protect expropriated properties and uphold critical provisions
of the embargo.”

IKEA sent packing in Indonesia

IKEA has lost the right to use it brand name in Indonesia,

reports The Sydney Morning Herald

IKEAA Jakarta court in 2014 granted the
rights to the Ikea name to PT Ratania Khatulistiwa, which plans
to sell its own furniture.

Inter IKEA System, the Swedish company’s
franchise division, had registered the IKEA mark with the
Indonesian director-general of IP in 2006 and 2010. Ratania
argued that it had not used the mark for commercial purposes
for three consecutive years.

Inter IKEA unsuccessfully filed an appeal to the Indonesian
Supreme Court.

Peru joins Marrakesh

WIPO director Francis Gurry this
week received Peru’s instrument of
to the Marrakesh Treaty to Facilitate Access
to Published Works for Persons Who Are Blind, Visually Impaired
or Otherwise Print Disabled.

It becomes the 14th country to ratify the treaty.
Twenty countries need to ratify the treaty for it to come into

“Wild overreaction” to Nokia news

Nigel Swycher, CEO of IP analytics company Aistemos, this
week said Nokia’s share price falling more than
10% within hours of the company announcing a patent licence
arbitration with Samsung shows that investors often have a
“wild overreaction” to IP news.

He said this is not the first time stock prices have reacted
in an unpredictable fashion to IP news.

“The poster child for this mispricing was when GoPro stock
fell by 12% on the grant of a single Apple patent,”
said Swycher
. “While universally accepted, in retrospect,
to be a gross over-reaction, it provided yet more evidence
pointing to a simple fact: investors don’t have
access to the kind of IP data they need if they are to digest
news relating to intellectual property in a more measured

Koh for the Ninth Circuit?

Judge Lucy Koh is expected to be
nominated by President Obama for the Ninth Circuit, the
US’s largest federal appeals court,
reports The San Jose Mercury News

Koh has taken a prominent role presiding over
Apple’s patent war with Samsung.

The Mercury News reported that her confirmation may face
long odds in the Republican-controlled Senate in a presidential
election year.

No fees for NewEgg

The Federal Circuit this week denied NewEgg fees again its
dispute with Site Update. It was denied fees once before the
Supreme Court’s Octane Fitness ruling. The Federal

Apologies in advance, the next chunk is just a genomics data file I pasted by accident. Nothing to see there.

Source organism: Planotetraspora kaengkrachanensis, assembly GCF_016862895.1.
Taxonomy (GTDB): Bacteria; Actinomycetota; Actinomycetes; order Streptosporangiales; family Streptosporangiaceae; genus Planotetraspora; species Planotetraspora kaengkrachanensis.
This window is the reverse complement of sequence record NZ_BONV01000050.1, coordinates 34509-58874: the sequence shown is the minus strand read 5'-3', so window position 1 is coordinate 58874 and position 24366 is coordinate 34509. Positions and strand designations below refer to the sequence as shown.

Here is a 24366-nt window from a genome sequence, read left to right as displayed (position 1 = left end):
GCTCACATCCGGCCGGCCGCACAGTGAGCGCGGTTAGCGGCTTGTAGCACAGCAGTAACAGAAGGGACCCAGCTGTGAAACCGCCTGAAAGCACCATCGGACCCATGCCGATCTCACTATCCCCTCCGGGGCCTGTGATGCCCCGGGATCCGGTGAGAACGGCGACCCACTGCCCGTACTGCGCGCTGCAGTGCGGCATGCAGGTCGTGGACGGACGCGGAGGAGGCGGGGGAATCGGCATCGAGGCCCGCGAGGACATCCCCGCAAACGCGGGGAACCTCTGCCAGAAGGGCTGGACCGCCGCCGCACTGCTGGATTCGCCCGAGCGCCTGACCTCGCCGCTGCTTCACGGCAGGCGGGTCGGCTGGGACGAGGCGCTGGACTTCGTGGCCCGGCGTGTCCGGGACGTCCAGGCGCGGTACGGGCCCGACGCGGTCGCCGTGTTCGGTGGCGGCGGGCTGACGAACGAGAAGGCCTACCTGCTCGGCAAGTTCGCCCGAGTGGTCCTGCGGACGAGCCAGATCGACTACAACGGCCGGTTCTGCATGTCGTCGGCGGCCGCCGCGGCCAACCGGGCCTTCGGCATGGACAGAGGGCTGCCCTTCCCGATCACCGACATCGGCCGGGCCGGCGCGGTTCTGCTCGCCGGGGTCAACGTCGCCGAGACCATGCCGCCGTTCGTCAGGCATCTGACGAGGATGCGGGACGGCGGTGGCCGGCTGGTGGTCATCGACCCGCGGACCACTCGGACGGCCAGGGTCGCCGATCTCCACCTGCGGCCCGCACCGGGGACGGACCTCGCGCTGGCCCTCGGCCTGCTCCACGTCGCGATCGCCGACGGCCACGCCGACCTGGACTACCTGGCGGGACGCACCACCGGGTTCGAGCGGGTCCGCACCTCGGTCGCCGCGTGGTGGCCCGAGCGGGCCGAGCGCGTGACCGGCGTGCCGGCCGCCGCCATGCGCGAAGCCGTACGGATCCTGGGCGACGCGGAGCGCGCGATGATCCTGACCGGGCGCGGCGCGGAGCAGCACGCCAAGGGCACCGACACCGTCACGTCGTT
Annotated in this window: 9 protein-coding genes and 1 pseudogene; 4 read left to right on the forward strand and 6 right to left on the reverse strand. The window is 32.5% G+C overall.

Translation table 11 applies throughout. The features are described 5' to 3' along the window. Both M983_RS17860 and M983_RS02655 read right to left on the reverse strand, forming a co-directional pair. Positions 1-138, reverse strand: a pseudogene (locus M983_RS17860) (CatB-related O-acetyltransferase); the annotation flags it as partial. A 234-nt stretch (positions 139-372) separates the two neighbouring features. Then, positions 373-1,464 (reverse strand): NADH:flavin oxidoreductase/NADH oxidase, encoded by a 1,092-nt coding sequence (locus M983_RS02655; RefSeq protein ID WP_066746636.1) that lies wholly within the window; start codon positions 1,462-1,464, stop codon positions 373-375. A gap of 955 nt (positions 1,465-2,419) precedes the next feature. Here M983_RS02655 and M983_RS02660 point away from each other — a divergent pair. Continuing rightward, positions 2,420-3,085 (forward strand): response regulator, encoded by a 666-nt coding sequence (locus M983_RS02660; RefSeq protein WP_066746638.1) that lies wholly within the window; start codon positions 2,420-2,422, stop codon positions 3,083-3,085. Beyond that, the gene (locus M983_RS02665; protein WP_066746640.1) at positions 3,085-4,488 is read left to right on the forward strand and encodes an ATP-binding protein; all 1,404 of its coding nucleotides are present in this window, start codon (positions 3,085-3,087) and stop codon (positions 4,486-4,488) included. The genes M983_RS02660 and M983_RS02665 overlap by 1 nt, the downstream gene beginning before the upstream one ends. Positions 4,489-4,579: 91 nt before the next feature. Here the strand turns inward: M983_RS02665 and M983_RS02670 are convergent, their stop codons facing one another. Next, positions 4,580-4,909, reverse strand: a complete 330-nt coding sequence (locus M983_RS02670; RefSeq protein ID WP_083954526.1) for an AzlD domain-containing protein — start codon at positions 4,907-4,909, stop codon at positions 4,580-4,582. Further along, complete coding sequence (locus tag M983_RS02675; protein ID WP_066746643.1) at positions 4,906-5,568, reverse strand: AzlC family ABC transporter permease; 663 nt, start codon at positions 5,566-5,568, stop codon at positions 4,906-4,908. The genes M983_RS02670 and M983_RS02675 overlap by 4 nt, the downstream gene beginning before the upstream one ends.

Circuit remanded and asked for reconsideration under the new

The Northern District of California again denied the fee
award, deeming that it wasn’t exceptional. The
Federal Circuit agreed.

The Patently-O blog had
a good overview of the case
. “In the appeal, the Federal
Circuit noted that – this time, NewEgg was the one
with an unreasonable position – demanding a ‘de novo
review of the district court’s
findings’ despite recent Supreme Court precedent
to the contrary.   However, the Federal Circuit
followed its usual practice of requiring each party to bear its
own costs of the appeal.”

Department of animal selfie news

The IP world cannot go long without a story involving an
animal and a selfie. This week’s one came from the
UK, where the owner of a horse is demanding the share of a
prize worth £2,000 won by a father and a son who took a
selfie that the horse photobombed,
reports The Guardian

Nicola Mitchell claims David Bellis should have asked for
permission for the photo taken in north Wales. Mitchell told
The Guardian: “I didn’t even know that this
competition was on. If I had known about it we would have
entered and could have won as Betty is always sticking out her

IP lawyers noted that the son, Jacob, owns the copyright in
the image because he took it and did not require permission to
take it.

Wayne Beynon, a partner and intellectual property lawyer at
Cardiff and London-based Capital Law, told The Guardian: “The
horse owner’s complaint doesn’t
really hold up in law. The father and child were on a public
footpath, so there is no issue of trespass.”

There was further news in the monkey selfie story that will
never end this week as well, when a federal judge ruled that
the monkey did not and could not own a copyright, and threw the
case out of court. You can read a pun-laden overview by Public
. This blog hopes this is the last of the matter, but
suspects it will not be.